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This course introduces Adobe Premiere Pro CS6, using a project-based approach that introduces video editors to all the skills necessary to cut their own program. Using a short commercial project as an example, author Abba Shapiro walks viewers through a complete and logical workflow that begins with importing media, creating a basic rough edit, and then refining the cut with music and sound effects, transitions, visual effects, and titles. The course also includes troubleshooting advice, such as reconnecting offline media and using the History panel to undo multiple actions.
In this movie we are going to look at the Adobe Media Encoder to look at how you can encode your final film to a variety of output formats. For instance, for iPhones, for Androids, for the web, as well as for DVD. As we did in the previous movie, we will select the sequence that we want to export, go under File > Export, and select Media. You will be greeted with the same dialog box that we saw earlier when we were exporting out a single movie, but in this case, instead of pressing Export, we are going to press Queue, but there are still a couple of things you should do before you go there, a couple of best practices.
First of all, double check to make sure you're exporting the part of the video that you want and make sure that if you don't want just from your In point to Out point, and you want your entire show to switch that to Entire Sequence. The other good practice is to Rename it from the Name of the Sequence to the Name of the Show. So I'm going to go ahead and select that, and I'm going to change this from Edited Sequence to PSA. Now if I wanted to, I could target the Movies folder, but we are going to actually do that within Adobe Media Encoder.
So let's go ahead and press Save. Now you will press Queue, and Adobe Media Encoder will launch, placing your Edited Sequence inside your Queue. Now what I really like about the Media Encoder is that I can pick a variety of different output formats, and I don't have to be an engineer to figure out what to choose. They have grouped this by the basic types of devices that I may be exporting for. For instance, if I want to make sure that my movie will play on both an Android phone and an Apple phone, I can go under here under the Android Settings, select the best choice for my show and simply grab and drag that onto my Edited Sequence.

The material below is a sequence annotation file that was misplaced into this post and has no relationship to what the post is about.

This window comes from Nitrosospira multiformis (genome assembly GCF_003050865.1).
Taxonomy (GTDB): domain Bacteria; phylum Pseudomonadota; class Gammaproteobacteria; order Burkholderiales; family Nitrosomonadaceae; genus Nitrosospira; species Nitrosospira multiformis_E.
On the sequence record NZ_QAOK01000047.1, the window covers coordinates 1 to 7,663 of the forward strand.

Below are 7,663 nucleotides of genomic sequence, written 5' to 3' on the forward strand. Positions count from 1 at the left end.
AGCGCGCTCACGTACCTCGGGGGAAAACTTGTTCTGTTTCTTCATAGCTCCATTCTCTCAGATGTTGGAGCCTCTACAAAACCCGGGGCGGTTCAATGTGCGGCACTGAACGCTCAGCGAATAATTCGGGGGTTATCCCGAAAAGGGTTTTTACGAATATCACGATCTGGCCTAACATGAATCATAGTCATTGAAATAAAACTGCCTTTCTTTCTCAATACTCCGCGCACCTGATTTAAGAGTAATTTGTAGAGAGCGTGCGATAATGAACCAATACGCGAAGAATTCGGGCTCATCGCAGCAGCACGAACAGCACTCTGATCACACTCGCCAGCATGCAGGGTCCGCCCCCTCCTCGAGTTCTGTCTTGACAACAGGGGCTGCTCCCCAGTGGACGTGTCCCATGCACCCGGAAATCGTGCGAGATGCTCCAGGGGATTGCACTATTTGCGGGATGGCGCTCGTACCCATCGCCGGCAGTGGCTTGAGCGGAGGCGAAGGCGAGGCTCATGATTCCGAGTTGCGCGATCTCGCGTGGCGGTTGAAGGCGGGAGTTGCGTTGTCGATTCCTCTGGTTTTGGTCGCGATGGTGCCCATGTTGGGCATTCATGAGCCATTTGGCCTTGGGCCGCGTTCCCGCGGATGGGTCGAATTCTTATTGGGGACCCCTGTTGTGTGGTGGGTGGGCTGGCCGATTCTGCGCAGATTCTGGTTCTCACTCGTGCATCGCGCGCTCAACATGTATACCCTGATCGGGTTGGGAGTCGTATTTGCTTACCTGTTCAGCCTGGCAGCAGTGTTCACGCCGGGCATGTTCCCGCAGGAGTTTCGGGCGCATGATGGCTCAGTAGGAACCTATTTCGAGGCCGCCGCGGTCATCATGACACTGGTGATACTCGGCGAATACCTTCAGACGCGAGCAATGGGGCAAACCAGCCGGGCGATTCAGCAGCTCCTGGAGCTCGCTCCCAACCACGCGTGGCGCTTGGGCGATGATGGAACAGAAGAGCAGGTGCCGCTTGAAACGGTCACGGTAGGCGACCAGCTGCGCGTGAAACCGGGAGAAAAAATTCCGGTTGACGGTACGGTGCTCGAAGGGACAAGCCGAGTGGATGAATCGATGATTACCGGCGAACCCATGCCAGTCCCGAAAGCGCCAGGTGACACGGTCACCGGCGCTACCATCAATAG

I also want this to be playable on Apple devices, so I can go down here, and in this case, I'm going to select an Apple TV, an iPad, and maybe one of the newer iPhones. As you see, we are starting to queue up a variety of different compressions. You'll also notice that the name that we gave it earlier, PSA, has now been appended to the slightly different version, because in this case they're both MPEG4 files. Let's do one more so can see how it works. I want to put a copy of my movie on YouTube, and instead of just putting out a generic movie, uploading it to YouTube, and having to have it recompressed, I can actually make the selection here and follow the specs that YouTube uses when streaming my video.
Since we created this at 720p, 29.97, I'm going to go ahead and choose that option, because that's the closest to my original sequence. Now if you look under output file, you see exactly where the file is going. If I go ahead and click on that I can rename the file if I want, and I can target to put that file in any location I want. So for instance, if I wanted it in my movies folder, I could go ahead and do that, and I could change the name from PSA_1_1 to PSA for YouTube and then simply hit Save.
And as you see, it's been updated here in my output file, and I'm ready to start my encode, and to do that I simply press the green go button, and it starts my Queue. It might take a while. You can actually take a look in the lower left-hand corner of my screen and see the encoding process and its best guess on the output. As you see, Adobe's Media Encoder makes it easy to export your movie to a variety of formats at the same time.
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